Steve: Thank you! That’s a tough question. I think trigger warnings are a good thing, but I personally don’t need them. I hope that doesn’t sound insensitive! Everyone reads things differently and everyone comes from very different backgrounds and what may affect one person may not another. For me, I think if the story contained a lot of animal abuse/deaths and/or infant/toddler abuse/deaths, I’d want to know going in. If it was a specific part of the story and was a key aspect, I’d be fine with it, even though I’d cringe a bunch, but if anything is written specifically for gratuitous reasons or shock value, I’m not on board. I also understand the argument — horror is written to horrify us, to make us pull up our feet and turn on the lights. There’s a difference between being scared and being personally affected and I think that’s a big differentiator for me.
Sonora: The Stranger features scary things happening to a vacationing family at the hands of a vengeful wood spirit. Your last release, The Girl Who Hid in the Trees, also features violent monsters in the woods. What draws you to the forest as a setting for horror?
Steve: As I mentioned earlier, the thing that’s always drawn me into the woods has been the idea that I’m in its territory, its world. Where I grew up the forest came pretty close up to the back of our house. We cleared it out a number of years ago, but having a forest to play in and a mountain as a back drop was always really amazing but also scared me too no end. We had Grizzly bears, brown bears, black bears, cougars, coyotes and a variety of random animals that would trek through the back of our place. We had chickens and fruit trees so there was always something that drew them down from higher up in the mountain.
In the middle of the forest in our back yard was a massive slab of a rock, so that was always our base of operations, our meeting point.
My grandparents lived just down the street from us and my grandpa used to have a trap line and when he was younger he used to go on horseback up the mountains with some of the native population to go hunting. So the mountains and the forest have always been a place I grew up in but also a place that creeped me the hell out!
Additionally I’ve always loved movies set in the woods with creepy characters. I mean two of my favourite movies ever are Predator and Harry and the Henderson’s. While both are at different ends of the spectrum — both are based on creatures in the woods. So it’s always been a big draw for me.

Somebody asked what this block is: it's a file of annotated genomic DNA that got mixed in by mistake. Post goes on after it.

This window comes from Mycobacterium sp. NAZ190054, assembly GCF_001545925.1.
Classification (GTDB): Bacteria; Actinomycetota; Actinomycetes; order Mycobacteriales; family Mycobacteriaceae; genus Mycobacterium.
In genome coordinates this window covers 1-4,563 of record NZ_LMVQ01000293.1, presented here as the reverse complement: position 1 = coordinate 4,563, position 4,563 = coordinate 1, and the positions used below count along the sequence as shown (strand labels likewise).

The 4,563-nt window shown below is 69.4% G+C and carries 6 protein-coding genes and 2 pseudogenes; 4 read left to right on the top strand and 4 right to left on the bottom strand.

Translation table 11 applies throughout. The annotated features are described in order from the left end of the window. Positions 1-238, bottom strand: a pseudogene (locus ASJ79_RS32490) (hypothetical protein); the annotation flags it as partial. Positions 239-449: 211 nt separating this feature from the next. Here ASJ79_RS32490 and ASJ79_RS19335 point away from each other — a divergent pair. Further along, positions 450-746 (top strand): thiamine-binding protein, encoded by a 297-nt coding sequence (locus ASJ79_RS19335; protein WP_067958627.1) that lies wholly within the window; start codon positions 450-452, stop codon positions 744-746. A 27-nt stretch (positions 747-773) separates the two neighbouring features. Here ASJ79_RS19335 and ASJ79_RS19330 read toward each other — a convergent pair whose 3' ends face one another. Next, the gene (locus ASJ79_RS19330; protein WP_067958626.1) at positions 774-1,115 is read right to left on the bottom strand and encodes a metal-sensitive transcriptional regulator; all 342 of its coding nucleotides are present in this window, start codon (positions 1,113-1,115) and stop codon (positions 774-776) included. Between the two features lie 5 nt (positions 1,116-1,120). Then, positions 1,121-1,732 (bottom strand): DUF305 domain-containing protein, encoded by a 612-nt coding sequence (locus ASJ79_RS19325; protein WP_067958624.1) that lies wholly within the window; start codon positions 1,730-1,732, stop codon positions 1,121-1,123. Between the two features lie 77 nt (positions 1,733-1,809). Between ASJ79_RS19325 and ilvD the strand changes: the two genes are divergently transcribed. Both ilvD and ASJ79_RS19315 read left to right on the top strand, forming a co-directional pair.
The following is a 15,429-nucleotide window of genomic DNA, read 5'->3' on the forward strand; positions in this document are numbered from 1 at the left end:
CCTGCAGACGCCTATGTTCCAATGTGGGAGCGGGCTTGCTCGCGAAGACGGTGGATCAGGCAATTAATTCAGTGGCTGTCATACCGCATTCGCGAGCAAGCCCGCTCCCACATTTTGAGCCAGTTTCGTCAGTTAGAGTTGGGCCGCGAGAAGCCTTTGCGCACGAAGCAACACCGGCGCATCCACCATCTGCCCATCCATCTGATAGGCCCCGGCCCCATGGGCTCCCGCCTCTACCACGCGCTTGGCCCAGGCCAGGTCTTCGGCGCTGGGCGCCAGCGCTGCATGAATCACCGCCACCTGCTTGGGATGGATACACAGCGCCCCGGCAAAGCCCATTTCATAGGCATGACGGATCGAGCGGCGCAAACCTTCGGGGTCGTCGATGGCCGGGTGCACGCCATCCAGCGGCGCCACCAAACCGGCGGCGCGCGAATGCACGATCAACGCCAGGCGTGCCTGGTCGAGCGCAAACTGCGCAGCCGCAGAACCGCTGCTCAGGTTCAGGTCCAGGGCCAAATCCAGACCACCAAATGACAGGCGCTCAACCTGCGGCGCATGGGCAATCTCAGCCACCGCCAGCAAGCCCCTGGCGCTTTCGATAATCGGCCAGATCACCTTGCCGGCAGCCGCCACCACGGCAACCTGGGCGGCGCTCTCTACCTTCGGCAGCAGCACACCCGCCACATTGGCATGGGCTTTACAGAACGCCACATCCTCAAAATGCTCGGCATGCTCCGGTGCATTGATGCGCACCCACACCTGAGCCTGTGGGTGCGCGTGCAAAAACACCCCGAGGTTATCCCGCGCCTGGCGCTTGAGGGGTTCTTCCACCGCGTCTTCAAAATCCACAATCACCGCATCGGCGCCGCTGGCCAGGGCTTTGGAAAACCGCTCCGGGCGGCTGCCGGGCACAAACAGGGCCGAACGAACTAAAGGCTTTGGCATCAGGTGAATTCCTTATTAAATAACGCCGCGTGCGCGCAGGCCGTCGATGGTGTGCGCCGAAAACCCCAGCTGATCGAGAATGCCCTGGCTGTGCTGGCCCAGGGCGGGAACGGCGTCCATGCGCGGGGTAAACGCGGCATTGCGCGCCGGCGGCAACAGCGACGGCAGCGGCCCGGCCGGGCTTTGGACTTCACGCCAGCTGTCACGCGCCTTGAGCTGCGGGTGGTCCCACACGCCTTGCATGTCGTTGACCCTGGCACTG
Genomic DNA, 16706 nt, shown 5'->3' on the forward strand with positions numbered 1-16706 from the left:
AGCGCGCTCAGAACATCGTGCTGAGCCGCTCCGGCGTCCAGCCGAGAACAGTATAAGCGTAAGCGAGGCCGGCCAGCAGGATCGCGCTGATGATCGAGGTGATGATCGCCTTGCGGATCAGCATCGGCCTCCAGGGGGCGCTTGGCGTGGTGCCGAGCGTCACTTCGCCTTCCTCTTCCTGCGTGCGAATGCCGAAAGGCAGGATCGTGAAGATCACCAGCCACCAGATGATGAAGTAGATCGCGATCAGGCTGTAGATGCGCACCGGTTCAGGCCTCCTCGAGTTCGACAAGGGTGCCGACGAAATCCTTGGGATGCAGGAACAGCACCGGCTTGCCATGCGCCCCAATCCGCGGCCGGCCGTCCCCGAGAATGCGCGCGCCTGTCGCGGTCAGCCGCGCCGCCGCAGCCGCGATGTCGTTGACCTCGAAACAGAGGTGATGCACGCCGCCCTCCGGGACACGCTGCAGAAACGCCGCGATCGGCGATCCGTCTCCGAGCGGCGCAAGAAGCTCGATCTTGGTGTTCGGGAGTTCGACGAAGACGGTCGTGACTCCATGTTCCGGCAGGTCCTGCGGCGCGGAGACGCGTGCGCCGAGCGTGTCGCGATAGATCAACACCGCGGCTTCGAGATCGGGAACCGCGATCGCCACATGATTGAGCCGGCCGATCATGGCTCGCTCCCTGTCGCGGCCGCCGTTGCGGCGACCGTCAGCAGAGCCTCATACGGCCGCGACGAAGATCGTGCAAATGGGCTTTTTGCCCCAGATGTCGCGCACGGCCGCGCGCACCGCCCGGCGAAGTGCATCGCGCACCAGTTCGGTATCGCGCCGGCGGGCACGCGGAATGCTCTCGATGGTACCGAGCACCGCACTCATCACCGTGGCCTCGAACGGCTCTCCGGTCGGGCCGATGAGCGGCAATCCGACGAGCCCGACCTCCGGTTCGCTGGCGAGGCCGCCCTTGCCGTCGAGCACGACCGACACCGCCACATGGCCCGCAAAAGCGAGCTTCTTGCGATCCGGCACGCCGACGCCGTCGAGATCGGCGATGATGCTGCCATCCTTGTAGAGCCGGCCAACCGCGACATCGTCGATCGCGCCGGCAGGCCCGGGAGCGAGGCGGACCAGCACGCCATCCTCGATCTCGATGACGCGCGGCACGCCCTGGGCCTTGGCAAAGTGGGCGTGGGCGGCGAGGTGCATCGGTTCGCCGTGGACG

Sonora: What is the creepiest forest you’ve ever visited?
Steve: Easily, the forest behind our house. I’ve never travelled to any of the exotic forests around the world like J.H. Moncrieff has and she’s got some fantastic blog posts regarding her travels, but the forest behind our house where I grew up was both the single greatest place where my imagination went wild, but also the scariest place I visited. The second creepiest would be the stretch of forest between the end of our road through past the garbage dump.
That forest has inspired so many of my stories — “Edge of the Woods,” “The Call,” “Eaten,” and even “The Girl Who Hid in the Trees.” One of my 2020 releases is also inspired by the forest behind our house as well. The number of times we would play in the woods and we’d pretend to be chased by a giant beast of whatever, I mean those moments directly impacted me and it comes out in my writing. Hell, Invisible is 50% a beast chasing a man as he drives on a winding road through a forest!
Sonora: Do you notice any differences between Canadian horror and American horror? Canadian and American audiences?
Steve: I actually do notice one specific difference, but it just may be me looking for it! I find American horror always has a defined place where the story happens. It’ll be “Boston,” or “New York” or a small town somewhere, whereas I find most of the horror writers I read who are Canadian seem to be a bit more elusive as to the exact location things play out. I personally never try to have an exact place. I do it for two reasons — I want it to be more relatable for the individual reading it — they can picture a place near them easier if I don’t specifically say the location, but also so I don’t have to worry about screwing up a specific detail hahaha! I won’t have someone saying “WAIT A MINUTE — THAT STREET DOESN’T EXIST!” Ideally you read that all caps section in Jim Gaffigan’s voice!
Sonora: What inspires your work?
Steve: The people who believe in me. The horror community is a fantastic community. It’s amazing and I’m so blessed to have met so many folks who want to help and support and promote. My family has been so amazing. And of course, my son. I write stories and release them, so that one day (I hope at least) he’ll see our book shelf with my books and be inspired himself.